Flying High Performance Singles & Twins, by John C. Eckalbar

Flying High Performance
Singles & Twins

by John C. Eckalbar

Publisher:
ISBN-13:
9780961654429
Copyright Date:
1994
Pages:
416
Binding:
Hardcover
Dimensions:
9.2" x 6.2"
Weight:
1.8lbs
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Flying High Performance Singles and Twins For serious pilots who now find themselves in command of elaborately equipped high performance airplanes and engines. This book teaches those systems in detail and pursues a deeper understanding of engines, turbo chargers, intercoolers, pressurization, flight directors, radar, icing systems, partial panel flight, aerodynamics and operarations at higher speeds and altitudes, and more. .

Two comprehensive chapters on multi-engine flying. One dealing with the aerodynamics of engine-out flight, including performance, the meaning of the "ball" when an engine is out, and the importance of zero sideslip. The other offering practical advice for multi-engine survival, including special considerations regarding takeoff technique and the handling of an engine failure in all phases of flight.


eBook File Description:

File Type:
secure pdf ebook
File Size:
35.2Mb
Print:
unlimited
Copy/Paste:
unlimited
Offline Access:
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TABLE OF CONTENTS:

  • INTRODUCTION
  • 1. THE AIR
    • The makeup of the air; Air Density; The Standard Atmosphere; Measuring Pressure and Altitude; Definitions of Altitude; Dynamic Pressure and the Bernoulli/Euler Equation; Airspeed Measurement; Lift
  • 2. THE NORMALLY ASPIRATED ENGINE
    • Determining Engine Power Output; Manifold Pressure and Power; RPM and Power; Induction Air Temperature and Power; Altitude and Power; Reading the Power Charts; Humidity and Power; Mixture; Detonation and Preignition; RPM and MP; Limits; Shock Cooling; Measures of Efficiency
  • 3. TURBOCHARGING
    • How the Turbo Works; Controlling the Turbocharged Engine; Intercoolers; Emergency Procedures
  • 4. MIXTURE
    • Mixture Management; Considerations for Running Lean of Peak; Spotting Engine Problems with EGT
  • 5. TURBINE ENGINES
    • The Layout of the PT6A; Engine Controls; Engine Instruments; Engine Start and Normal Operations
  • 6. THE PROPELLER
    • Propeller Efficiency; Advance Ratio; Variable Pitch Propellers; Propeller Efficiency Maps; Thrust Horsepower Available Curves; Constant Speed Propellers; Propeller Overspeed
  • 7. DRAG
    • Why the "U" Shape for Drag?; Parasite Drag; Induced Drag; Total Drag; using THPr Curves
  • 8. PERFORMANCE, PART I: TAKEOFF AND CLIMB
    • Normal Takeoff; Soft Field Takeoff; Short Field Takeoff; Obstacles; Climb; Cruise Climb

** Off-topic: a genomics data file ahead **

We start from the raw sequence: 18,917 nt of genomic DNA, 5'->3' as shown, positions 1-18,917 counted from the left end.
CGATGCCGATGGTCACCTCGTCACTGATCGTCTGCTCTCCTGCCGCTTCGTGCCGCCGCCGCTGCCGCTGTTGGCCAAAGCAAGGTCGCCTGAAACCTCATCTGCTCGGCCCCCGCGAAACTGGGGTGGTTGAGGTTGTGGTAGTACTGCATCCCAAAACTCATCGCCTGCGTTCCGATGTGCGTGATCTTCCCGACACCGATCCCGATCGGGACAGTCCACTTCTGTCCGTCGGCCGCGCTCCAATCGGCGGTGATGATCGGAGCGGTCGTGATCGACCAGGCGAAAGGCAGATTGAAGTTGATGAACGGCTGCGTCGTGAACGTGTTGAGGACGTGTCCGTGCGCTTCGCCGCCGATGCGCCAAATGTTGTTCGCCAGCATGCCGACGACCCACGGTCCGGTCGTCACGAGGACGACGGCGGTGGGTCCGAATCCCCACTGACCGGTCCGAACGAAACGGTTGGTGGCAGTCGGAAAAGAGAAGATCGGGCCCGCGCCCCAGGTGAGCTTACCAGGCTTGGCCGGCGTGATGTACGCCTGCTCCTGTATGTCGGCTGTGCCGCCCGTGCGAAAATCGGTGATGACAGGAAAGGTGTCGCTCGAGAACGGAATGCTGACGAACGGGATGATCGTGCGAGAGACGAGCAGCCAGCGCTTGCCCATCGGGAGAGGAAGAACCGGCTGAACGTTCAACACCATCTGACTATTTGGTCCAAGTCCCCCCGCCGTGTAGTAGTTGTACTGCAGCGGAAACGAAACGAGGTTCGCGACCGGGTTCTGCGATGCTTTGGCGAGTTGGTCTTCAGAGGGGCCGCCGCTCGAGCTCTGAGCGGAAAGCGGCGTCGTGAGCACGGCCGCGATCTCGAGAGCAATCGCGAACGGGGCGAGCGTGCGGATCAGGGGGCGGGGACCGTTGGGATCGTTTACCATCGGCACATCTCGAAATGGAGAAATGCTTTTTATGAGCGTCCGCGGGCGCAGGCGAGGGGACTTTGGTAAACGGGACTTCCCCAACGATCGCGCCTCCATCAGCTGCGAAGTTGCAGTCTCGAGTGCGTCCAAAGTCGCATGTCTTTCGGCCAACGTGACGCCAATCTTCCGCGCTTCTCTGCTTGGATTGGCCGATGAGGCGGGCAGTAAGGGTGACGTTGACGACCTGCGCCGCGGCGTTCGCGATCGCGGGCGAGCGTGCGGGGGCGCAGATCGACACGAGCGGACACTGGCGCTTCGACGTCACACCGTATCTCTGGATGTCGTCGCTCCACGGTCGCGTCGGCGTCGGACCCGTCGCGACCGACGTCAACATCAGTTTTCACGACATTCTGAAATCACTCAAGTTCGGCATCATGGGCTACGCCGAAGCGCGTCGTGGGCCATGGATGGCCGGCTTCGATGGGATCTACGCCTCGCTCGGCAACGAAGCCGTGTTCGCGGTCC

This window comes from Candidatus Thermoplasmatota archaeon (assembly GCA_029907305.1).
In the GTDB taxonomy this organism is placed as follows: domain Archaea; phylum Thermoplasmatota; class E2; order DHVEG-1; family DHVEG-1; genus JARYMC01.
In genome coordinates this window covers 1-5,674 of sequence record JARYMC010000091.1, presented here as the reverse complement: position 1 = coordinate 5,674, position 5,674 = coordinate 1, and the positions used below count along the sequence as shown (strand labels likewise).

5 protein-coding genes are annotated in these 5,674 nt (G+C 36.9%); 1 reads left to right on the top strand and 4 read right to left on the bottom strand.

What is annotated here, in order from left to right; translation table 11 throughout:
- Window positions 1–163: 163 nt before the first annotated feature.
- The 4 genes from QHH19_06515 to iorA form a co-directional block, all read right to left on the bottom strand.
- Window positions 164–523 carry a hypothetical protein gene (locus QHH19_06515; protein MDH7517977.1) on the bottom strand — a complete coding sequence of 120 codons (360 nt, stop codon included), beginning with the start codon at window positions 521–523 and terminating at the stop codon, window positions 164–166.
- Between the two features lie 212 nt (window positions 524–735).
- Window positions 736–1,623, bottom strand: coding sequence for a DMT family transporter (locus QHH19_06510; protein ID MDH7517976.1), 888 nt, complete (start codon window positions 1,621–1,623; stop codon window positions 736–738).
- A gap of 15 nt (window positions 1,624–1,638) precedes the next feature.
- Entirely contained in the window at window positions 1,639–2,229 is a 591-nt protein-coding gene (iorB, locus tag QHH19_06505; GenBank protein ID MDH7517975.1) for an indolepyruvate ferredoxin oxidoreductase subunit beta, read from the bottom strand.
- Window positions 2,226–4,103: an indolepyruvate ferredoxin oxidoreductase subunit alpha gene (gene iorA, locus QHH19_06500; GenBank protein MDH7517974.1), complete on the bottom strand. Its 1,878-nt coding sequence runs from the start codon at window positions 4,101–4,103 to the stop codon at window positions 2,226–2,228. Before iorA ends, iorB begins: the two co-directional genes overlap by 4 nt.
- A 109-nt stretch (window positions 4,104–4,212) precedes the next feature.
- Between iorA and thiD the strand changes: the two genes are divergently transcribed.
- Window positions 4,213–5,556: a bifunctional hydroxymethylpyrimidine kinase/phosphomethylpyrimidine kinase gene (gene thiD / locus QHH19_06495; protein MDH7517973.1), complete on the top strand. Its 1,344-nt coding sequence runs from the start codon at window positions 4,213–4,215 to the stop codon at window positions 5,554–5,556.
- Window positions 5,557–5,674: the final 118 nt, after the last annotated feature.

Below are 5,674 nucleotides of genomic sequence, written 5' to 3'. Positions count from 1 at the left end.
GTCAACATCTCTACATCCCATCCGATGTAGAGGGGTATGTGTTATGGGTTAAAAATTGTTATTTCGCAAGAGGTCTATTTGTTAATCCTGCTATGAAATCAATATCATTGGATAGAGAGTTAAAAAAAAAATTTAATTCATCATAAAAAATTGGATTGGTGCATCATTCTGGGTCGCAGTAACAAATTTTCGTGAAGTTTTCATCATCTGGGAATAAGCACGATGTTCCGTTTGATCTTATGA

• 9. PERFORMANCE, PART II: CRUISE AND LANDING
    • Cruising for Maximum MPG; Rules of Thumb for Maximum Range; Landing Performance; Balked Landing; The Pure Theory of Maximum Range
  • 10. INSTRUMENT FLYING BY THE NUMBERS
    • Flying a Trip; Partial Panel
  • 11. LIMITATIONS: AIRSPEED AND G-LOAD FACTOR
    • "G" Loads; Limit and Ultimate Loads; The Maneuvering Speed; Airspeed Limitations; Gust Loads; The Combined Maneuver-Gust Envelope
  • 12. STRENGTH, STABILITY, AND CONTROL
    • Weight; CG Limits; Longitudinal Stability; Control; Stick Force versus Velocity; Stick Force versus G; Complications
  • 13. WRITING YOUR OWN WEIGHT AND BALANCE PROGRAMS
    • Spreadsheet; Basic; Complications
  • 14. MULTIENGINE AERODYNAMICS
    • Engine-out Climb Performance; Zero Sideslip; Attaining Zero Sideslip; Vmca; Single Engine Stalls
  • 15. MULTIENGINE OPERATIONS
    • Takeoff Planning; The Takeoff; The Initial Climb; Cruise and Cruise Climb; Instrument Approaches and Traffic Patterns; Landing with One Engine; Single Engine Go-Around
  • 16. ENGINE FAILURE IN SINGLE ENGINE AIRPLANES
    • Engine Failure on Takeoff
  • 17. PRESSURIZATION
    • Typical Pressurization Layout; Controlling Cabin Altitude; Emergency Procedures
  • 18. AUTOPILOTS AND FLIGHT DIRECTORS
    • Sensors; Pilot Inputs; Display Output; Servos; Preflight; Limitations; Normal Operations; Emergencies
  • 19. STORM AVOIDANCE HARDWARE
    • Radar; Stabilization; Resolution; Tilt Management; Attenuation and Radar Shadow; Gain; Looking at the Ground; Stormscopes and Strikefinders
  • 20. ICING
    • What Does Ice Do to the Airplane?; Where are You Likely to Find Ice?; Should You Launch into Forecast Ice?; What Should You Do When You Start to Pick Up Ice?; To Be Legal in Ice

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